The book—with a total of 225 pages which have photos and drawings (by Nonoy Rodriguez)— is handsomely packaged by Doris Lois Rifareal. Abraham Garcia’s cover is also impressive. Five chapters and an Epilogue constitute the book’s content. Chapter 1 is a collection of poems. From the titles of the poems, one can tell that the poet-author’s thoughts centered on a number of themes: human goodness and positive values, life’s brutal realities, positive character traits, self-care, theological discourses and concern for country.
In Chapter 2, the author shares stories and thoughts of past engagements that remain relevant and meaningful until today. The four articles in this chapter include a piece where the author articulates his reflections on the spirituality of hope in the context of poverty and oppression. The second and third articles are a reflection on his pastoral experiences during the martial law years (1975-1986), particularly in lay empowerment, community organizing, and building basic communities. The fourth article provides the reader with a bird’s eye-view to his 20-year engagement with terre des hommes Germany. This development work affirmed his conviction that children’s rights are human rights and, thus, must be defended, respected, and fulfilled. There is also a section in this chapter that provides us a window into appreciating Cacayan as a contextual theologian, following basically the framework of decoloniality. For apart from being a distinguished development worker and management consultant, he is also a theologian through an articulation of a lagutmon theology.
In Chapter 3, Cacayan writes about his friends and heroes, and the list includes Tranquilino Cabarrubias (a GKK peasant-leader martyred during martial law for his commitment to justice), Fr. Abesamis, his two colleagues during MSPCS days (Sr. Mary Fe Mendoza, RGS, and yours truly), the Missionaries of the Assumption (M.A. Sisters), Fr. Gervais Turgeon (philosopher), Francis Morales (revolutionary), Fely Soledad (educator), and Ed Caharian, (leader-manager). His tributes of his parents and uncle are also in this section.
Chapter 4 is on Play, Love, and Work. This chapter includes a letter the author wrote to his two sons—All David and Lukas—about the art of playing team basketball. It provides a fatherly advice to his sons for the love of the game which he played since childhood with his brothers. The second article reveals his thoughts on what makes a happy marriage. The third article discloses secrets on running a successful business enterprise as he gave pointers to a colleague from Myanmar who wanted to venture into a business enterprise. Her enterprise would have been a great success by now if not for the recent military coup. Two other articles are in this chapter: Gratitude for the Gentle Humanity and When the Real Fun Begins.
In Chapter 5, the author shares Learning from the Wisdom of the Andeans, followed by—A Call for Solidarity the People of Myanmar—Bert wrote about the recent history of Myanmar. He has had a few visits to this country and would have been exposed to the realities of their grassroots before the coup. With how the situation has further worsened, he is one voice advocating greater solidarity with the struggling Myanmarese people. In both articles, the author is clearly a person who is very contextualized locally, but has been also engaged globally. This chapter ends with an article on his Pilgrimage Walk in Camino de Santiago.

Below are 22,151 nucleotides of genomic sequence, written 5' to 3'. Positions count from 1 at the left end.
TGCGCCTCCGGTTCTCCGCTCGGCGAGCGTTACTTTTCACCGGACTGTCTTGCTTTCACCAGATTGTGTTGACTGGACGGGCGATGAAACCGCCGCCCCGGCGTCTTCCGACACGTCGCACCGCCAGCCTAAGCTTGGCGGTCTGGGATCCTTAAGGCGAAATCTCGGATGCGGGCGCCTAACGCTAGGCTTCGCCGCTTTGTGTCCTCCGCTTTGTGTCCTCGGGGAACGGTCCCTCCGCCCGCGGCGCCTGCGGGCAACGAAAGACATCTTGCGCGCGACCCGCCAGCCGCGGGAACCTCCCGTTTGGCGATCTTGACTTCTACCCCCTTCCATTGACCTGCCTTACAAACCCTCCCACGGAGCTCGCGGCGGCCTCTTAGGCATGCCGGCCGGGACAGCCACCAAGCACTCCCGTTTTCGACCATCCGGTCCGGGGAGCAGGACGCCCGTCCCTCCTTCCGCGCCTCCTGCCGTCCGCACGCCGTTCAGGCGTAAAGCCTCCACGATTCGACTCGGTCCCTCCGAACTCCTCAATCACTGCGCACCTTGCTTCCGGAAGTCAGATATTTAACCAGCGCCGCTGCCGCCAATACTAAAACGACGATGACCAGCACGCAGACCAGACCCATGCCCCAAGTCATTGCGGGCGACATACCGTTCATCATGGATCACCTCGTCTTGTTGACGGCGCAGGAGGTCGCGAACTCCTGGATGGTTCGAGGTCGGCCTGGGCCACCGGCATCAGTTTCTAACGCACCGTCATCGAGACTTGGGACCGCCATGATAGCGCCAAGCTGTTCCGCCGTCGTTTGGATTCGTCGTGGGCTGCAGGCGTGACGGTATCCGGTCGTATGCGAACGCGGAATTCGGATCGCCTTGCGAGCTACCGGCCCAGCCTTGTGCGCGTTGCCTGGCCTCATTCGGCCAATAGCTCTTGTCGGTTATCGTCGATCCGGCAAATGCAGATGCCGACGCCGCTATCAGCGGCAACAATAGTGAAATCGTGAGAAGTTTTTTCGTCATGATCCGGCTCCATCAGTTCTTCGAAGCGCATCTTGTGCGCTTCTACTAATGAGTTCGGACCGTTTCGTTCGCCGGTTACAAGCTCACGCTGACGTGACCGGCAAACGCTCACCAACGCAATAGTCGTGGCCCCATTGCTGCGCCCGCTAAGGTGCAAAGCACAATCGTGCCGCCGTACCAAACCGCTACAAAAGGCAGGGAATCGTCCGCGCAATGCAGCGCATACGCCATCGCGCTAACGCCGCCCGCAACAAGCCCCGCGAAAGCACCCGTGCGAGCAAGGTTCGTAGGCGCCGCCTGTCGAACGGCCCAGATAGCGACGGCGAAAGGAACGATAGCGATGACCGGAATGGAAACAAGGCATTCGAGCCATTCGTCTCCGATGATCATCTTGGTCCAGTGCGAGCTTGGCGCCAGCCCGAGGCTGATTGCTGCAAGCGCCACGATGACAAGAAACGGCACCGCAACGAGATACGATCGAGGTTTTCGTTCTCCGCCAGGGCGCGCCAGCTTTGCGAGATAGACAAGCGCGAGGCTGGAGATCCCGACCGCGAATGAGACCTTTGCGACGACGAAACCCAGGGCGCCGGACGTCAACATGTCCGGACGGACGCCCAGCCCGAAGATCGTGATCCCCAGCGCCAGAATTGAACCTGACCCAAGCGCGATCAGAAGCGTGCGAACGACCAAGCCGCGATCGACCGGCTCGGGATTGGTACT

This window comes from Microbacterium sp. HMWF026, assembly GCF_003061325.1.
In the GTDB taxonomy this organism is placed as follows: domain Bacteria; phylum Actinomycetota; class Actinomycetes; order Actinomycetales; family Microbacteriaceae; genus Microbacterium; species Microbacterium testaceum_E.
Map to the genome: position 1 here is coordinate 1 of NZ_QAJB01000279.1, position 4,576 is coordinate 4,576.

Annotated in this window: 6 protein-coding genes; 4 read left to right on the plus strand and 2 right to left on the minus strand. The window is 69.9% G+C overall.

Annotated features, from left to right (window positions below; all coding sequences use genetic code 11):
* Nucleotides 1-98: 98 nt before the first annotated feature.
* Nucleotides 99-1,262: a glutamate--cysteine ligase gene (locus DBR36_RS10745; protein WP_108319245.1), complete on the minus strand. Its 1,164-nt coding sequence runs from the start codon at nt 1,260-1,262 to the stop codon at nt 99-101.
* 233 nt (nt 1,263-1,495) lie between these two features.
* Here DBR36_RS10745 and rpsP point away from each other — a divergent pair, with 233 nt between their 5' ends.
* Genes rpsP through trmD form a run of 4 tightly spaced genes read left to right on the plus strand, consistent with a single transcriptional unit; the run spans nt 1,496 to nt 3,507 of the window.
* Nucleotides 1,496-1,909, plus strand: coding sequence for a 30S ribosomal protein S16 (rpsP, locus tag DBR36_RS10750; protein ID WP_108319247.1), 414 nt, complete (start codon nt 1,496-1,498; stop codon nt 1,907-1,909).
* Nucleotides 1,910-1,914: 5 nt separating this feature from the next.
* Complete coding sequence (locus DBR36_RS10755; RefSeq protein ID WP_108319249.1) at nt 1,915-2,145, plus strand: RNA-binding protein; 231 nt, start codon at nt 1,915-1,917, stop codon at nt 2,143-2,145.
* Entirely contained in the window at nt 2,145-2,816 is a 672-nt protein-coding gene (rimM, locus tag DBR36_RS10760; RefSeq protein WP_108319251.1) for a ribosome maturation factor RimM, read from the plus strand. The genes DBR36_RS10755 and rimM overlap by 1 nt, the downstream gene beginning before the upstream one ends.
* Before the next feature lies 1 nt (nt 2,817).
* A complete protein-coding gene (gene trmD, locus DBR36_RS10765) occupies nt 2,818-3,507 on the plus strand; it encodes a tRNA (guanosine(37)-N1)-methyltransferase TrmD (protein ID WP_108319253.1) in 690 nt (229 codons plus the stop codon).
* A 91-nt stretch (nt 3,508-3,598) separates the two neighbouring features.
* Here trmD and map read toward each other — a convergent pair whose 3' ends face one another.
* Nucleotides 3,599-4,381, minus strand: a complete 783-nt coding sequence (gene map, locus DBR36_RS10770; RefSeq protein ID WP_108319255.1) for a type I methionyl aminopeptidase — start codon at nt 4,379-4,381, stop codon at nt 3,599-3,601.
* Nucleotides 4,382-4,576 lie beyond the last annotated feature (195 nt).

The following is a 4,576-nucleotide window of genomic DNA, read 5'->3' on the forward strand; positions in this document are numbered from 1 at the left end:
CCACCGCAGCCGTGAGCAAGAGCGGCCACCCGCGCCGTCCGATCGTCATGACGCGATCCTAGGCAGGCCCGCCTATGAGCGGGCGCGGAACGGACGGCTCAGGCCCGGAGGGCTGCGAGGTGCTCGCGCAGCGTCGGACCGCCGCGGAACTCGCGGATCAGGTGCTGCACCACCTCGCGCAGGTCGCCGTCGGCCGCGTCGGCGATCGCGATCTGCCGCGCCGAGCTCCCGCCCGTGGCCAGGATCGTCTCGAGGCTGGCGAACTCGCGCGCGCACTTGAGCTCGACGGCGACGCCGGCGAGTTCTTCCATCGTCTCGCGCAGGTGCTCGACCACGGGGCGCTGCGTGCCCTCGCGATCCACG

Clearly it is a life full of blessings in the actual persons he has known (family, friends and colleagues, including grassroots leaders), rich experiences in the field of development work, significant experiences of global exposure due to work opportunities, opportunity to serve the most abandoned, courageously surviving life’s adversities, including the risks and dangers of martial rule, and finally being recipient of plentiful grace from the heavens. For all these, we can truly understand why he shouts out to the world – There is so much GOODNESS out there!
Which is why a person like Cacayan cannot be but a kind and caring person, compassionate and committed to be at the service of others. While clearly, Cacayan can easily belong to the list of a group of young men and women whose clarity of vision, strength of commitment, courage of purpose, brilliance of ideas, authenticity of spirit, kindness and graciousness and a deep sense of hope make them stand out as that generation’s model, it is this deep seem of care and compassion for others that make him stand out. In the book’s Epilogue the author leaves the reader with these inspiring words:
The fight between good and evil
does not seem to know an end.
It is incessant. But we believe good will triumph.
Not at the end of time but in the here and now.
We don’t have to wait for Judgment Day to tame
And subdue evil once and for all.
We can do good each moment of our day,
In every place, to everyone, and for all.
Books are sold at P750 per copy, although church workers and development NGO workers are given special discounted price. Books can be ordered through the following: Luis Cacayan (09178806001) for those in Metro Manila and Luzon; Leo Cacayan (09633461586) for those in Caraga and Northern Mindanao, Nonoy Cacayan (09322161361) for Davao and Southern Mindanao, and Bert Cacayan (09295495809) for Visayas and international orders).
(MindaViews is the opinion section of MindaNews. Redemptorist Brother Karl Gaspar is Mindanao’s most prolific book author. Gaspar is also a Datu Bago 2018 awardee, the highest honor the Davao City government bestows on its constituents. He recently moved to his new assignment in Cebu City.)